The man who brought tailored swimwear to the masses reveals how to get ahead in business
I didn’t have a game plan when I started I had no experience of the fashion industry and had never run my own business. We were one of those typical small businesses that launched from a spare room and we didn’t have big investment. I did a three- day start- your- own- business course and a one- week drawing course and followed that up with 18 months of sourcing and nding factories and fabric suppliers, and discovering how I could get a product made.
I had the idea for Orlebar Brown in 2005 I’d been sitting by a pool and went to lunch and thought it stupid I’d been asked to change out of my swimwear. So I thought I needed a short I can swim in. Orlebar Brown is a tailored approach to swim shorts – we are the antithesis to the baggy boxer short and board shorts.
You need to stand out from the crowd When you start a business, it’s all about nding a clear voice. I only created four styles, in ve colours, and in four sizes. We kept it very small. In hindsight, starting a business with no money was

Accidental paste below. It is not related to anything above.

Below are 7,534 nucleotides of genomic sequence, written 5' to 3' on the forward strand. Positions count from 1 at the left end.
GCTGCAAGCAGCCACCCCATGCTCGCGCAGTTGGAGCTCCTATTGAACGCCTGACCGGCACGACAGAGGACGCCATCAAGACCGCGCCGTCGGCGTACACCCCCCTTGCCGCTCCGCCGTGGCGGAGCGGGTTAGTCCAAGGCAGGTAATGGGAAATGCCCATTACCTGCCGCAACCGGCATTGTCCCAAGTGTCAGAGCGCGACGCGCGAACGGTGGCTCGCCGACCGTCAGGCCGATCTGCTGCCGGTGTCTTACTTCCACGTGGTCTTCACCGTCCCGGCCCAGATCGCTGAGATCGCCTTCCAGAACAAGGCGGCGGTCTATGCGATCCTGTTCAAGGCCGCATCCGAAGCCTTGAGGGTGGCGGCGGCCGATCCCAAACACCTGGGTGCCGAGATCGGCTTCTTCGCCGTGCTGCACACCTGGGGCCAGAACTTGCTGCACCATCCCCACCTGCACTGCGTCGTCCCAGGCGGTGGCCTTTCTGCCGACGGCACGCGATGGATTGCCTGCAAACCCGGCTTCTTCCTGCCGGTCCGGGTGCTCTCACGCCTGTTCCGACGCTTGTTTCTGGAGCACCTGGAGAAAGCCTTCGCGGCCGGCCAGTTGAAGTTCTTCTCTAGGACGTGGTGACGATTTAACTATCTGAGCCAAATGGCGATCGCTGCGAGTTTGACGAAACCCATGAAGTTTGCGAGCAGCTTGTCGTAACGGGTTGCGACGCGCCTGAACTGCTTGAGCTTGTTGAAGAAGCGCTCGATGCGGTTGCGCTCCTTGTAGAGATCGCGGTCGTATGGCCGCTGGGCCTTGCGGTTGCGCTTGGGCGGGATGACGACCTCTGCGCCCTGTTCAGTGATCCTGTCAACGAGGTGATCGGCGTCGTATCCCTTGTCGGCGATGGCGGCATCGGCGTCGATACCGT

But at the time it was born out of necessity. I could only pay to make those four styles of shorts, but that made it easy for customers to understand the brand.
It’s all about hustling I launched in 2007 with just 1,000 pairs of shorts and I was the only person in the company for two years. I started with a small website and just got it going from there. It’s all about hustling. It’s about sitting in Starbucks and trying to sell to friends, and dragging a suitcase around the shops. It’s the hustle mentality: you have to remember every sale counts. We now have 70 staff and seven stores, with ve in London.
The customer is king Interaction with the customer and understanding what they want is so important, otherwise they’ll never come back. But I’ve also found that if you admit to mistakes and listen, people will give you the bene t of the doubt.
Every company makes mistakes And one thing I’ve learnt is you only run out of cash once. The stress involved with a tiny company, when you run out of cash, means you do everything you can never to run out of it again. But when you make mistakes it means you won’t do them again, and one bonus of doing them when you are smaller is they are less visible. That’s not to say we don’t sometimes make mistakes now.
You have to live your business It’s fun. You have to enjoy it. If you don’t, it simply won’t happen. It won’t be a success. If you don’t live it every minute of every day, it will fail.